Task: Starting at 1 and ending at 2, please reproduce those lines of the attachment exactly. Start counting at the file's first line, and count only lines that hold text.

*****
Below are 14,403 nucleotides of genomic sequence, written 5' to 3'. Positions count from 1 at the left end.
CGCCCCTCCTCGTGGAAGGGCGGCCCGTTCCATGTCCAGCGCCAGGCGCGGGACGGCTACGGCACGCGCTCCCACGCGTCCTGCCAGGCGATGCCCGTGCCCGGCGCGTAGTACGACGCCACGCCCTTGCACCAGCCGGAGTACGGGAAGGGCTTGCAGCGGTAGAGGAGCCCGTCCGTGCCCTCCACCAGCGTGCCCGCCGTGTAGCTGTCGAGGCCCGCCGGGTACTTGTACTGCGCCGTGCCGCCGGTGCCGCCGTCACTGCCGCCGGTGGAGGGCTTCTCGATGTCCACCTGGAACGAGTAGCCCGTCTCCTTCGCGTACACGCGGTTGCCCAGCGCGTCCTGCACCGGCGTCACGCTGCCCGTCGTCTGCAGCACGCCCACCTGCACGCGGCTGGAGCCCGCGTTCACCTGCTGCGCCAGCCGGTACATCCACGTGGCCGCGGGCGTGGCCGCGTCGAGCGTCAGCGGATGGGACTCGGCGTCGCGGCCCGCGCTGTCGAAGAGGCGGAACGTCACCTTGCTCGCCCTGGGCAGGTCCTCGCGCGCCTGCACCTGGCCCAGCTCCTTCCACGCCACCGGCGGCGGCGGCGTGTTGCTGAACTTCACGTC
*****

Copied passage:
Below are 14,403 nucleotides of genomic sequence, written 5' to 3'. Positions count from 1 at the left end.
CGCCCCTCCTCGTGGAAGGGCGGCCCGTTCCATGTCCAGCGCCAGGCGCGGGACGGCTACGGCACGCGCTCCCACGCGTCCTGCCAGGCGATGCCCGTGCCCGGCGCGTAGTACGACGCCACGCCCTTGCACCAGCCGGAGTACGGGAAGGGCTTGCAGCGGTAGAGGAGCCCGTCCGTGCCCTCCACCAGCGTGCCCGCCGTGTAGCTGTCGAGGCCCGCCGGGTACTTGTACTGCGCCGTGCCGCCGGTGCCGCCGTCACTGCCGCCGGTGGAGGGCTTCTCGATGTCCACCTGGAACGAGTAGCCCGTCTCCTTCGCGTACACGCGGTTGCCCAGCGCGTCCTGCACCGGCGTCACGCTGCCCGTCGTCTGCAGCACGCCCACCTGCACGCGGCTGGAGCCCGCGTTCACCTGCTGCGCCAGCCGGTACATCCACGTGGCCGCGGGCGTGGCCGCGTCGAGCGTCAGCGGATGGGACTCGGCGTCGCGGCCCGCGCTGTCGAAGAGGCGGAACGTCACCTTGCTCGCCCTGGGCAGGTCCTCGCGCGCCTGCACCTGGCCCAGCTCCTTCCACGCCACCGGCGGCGGCGGCGTGTTGCTGAACTTCACGTC